I recently had a bug in my code that obviously was caused by an issue with floating point precision but had me scratching my head how it came about. Here it is:

```
import numpy as np
from astropy.table import Table
from astropy import cosmology
cosmo = cosmology.WMAP9
```

`Table`

lets me read a FITS table, the standard data format in Astronomy. I draw a random sample from a table column into a `numpy.ndarray`

.

```
tab = Table.read("https://github.com/joergdietrich/joergdietrich.github.io/raw/master/data/float.fits")
z = np.random.choice(tab['x'], 500)
```

I needed to call some `astropy`

code (`angular_diameter_distance_z1z2(z1, z2)`

), which takes two arrays are argument and requires that all values in `z1`

are less or equal than the values in `z2`

. In my case `z1`

is a constant and I enforce this constraint by setting by setting all smaller values equal to this constant.

```
zl = 0.32
idx = z < zl
z[idx] = zl
np.any(z < zl)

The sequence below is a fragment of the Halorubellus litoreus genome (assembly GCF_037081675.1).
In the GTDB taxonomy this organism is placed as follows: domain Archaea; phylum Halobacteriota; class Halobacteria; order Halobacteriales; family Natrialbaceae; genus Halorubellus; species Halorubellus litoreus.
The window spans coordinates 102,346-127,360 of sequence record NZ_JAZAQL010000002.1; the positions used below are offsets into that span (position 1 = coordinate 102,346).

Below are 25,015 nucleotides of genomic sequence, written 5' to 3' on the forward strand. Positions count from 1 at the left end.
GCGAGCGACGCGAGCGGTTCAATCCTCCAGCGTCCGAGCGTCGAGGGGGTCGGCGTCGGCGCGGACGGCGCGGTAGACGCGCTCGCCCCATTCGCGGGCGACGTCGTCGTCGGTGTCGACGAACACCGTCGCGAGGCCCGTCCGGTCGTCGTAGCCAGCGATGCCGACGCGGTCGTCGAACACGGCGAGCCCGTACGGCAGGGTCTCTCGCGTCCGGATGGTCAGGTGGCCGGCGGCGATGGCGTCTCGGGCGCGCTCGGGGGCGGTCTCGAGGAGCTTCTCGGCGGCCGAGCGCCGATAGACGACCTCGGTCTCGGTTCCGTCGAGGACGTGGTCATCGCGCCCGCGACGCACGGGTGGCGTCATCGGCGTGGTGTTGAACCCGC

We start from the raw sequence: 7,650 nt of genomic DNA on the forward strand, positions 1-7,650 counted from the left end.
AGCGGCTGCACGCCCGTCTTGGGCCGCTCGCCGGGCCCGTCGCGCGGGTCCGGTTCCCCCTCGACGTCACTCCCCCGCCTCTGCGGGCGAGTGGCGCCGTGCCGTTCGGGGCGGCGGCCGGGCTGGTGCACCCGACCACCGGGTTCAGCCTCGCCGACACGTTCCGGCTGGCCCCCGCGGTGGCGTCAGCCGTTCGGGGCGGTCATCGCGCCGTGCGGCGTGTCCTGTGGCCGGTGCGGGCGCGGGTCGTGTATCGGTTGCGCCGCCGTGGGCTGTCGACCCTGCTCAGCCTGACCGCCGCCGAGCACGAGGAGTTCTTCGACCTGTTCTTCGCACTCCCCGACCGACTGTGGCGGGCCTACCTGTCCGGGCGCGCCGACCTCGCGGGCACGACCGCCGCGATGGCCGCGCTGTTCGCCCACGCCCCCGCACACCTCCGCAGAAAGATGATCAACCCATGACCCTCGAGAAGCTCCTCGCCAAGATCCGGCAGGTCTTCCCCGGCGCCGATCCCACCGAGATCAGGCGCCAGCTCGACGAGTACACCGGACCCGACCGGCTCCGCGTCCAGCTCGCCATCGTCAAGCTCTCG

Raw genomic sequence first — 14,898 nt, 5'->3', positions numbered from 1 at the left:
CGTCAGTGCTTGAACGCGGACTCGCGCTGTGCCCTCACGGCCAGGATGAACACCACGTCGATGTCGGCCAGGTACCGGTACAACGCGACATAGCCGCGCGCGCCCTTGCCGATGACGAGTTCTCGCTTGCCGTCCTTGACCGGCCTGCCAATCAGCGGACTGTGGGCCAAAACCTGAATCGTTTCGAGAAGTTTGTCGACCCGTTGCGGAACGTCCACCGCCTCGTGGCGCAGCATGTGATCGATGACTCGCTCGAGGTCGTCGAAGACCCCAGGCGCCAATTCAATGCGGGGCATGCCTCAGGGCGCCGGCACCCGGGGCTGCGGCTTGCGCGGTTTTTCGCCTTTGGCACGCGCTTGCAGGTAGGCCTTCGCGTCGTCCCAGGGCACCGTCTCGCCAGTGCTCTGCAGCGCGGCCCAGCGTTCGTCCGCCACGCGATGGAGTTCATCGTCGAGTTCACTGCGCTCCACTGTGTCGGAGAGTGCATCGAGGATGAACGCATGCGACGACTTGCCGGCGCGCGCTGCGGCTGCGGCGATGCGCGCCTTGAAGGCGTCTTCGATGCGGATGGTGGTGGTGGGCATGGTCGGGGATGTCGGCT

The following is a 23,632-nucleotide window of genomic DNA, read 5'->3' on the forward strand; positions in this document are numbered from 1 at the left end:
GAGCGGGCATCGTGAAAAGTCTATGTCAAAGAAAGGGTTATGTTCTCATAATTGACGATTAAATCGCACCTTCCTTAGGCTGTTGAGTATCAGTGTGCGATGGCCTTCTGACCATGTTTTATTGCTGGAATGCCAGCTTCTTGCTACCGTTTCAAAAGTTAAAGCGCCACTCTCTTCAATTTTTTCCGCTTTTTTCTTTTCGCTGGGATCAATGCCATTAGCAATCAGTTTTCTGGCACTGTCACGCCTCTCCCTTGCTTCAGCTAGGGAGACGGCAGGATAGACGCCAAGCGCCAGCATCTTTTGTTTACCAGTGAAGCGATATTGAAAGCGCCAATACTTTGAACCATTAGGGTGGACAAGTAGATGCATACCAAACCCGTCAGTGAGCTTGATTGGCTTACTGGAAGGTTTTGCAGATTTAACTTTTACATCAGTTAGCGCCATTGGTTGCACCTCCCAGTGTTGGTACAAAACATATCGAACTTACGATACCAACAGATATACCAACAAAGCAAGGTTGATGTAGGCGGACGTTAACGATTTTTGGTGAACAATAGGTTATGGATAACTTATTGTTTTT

```

So far, so good. The code actually refused to compare a scalar with an array, so I called it like this:

```
dls = cosmo.angular_diameter_distance_z1z2(np.repeat(zl, z.size), z)
```

Oops! What happended? I had just set everything smaller than `zl`

to `zl`

and our check above confirmed that there are no values smaller than `zl`

in `z`

. Let’s check again:

```
np.any(np.repeat(zl, z.size) > z), np.any(zl > z)
```

Weird. What ared these values?

The check works for scalar/array but not for array/array. Actually the check of course works, but there’s a subtlety going on, as we’ll see in a moment.

```
np.all(np.equal(np.where(np.repeat(zl, z.size) > z), np.where(idx)))
```

So culprits are the elements we just set to `zl`

. Lets see what they are.

```
z[idx], np.repeat(zl, z.size)[idx]
```

Clearly a round-off error. But why? We just set the array elements to exactly this value. Wait. Notice that the first array has a `dtype=float32`

but the second array does not have a `dtype`

specified, i.e., it is a standard `float64`

array. This is where the problem is. `z`

came from a FITS table, which has a 32 bit wide float column and that’s just what astropy gave us. Comparing to a 64 bit float array led to inevitable round-off errors, while apparently the correct cast is made when comparing a 32 bit float array to a 64 bit scalar.

```
z = np.float64(z)
z[idx] = zl
np.any(np.repeat(zl, z.size) > np.float64(z))
```

Converting to float64 before the assignment fixes this problem. This took me a while to figure out.

This blog post is licensed under a Creative Commons Attribution-ShareAlike 4.0 International License. This post was written as a Jupyter Notebook in Python. You can download the original notebook.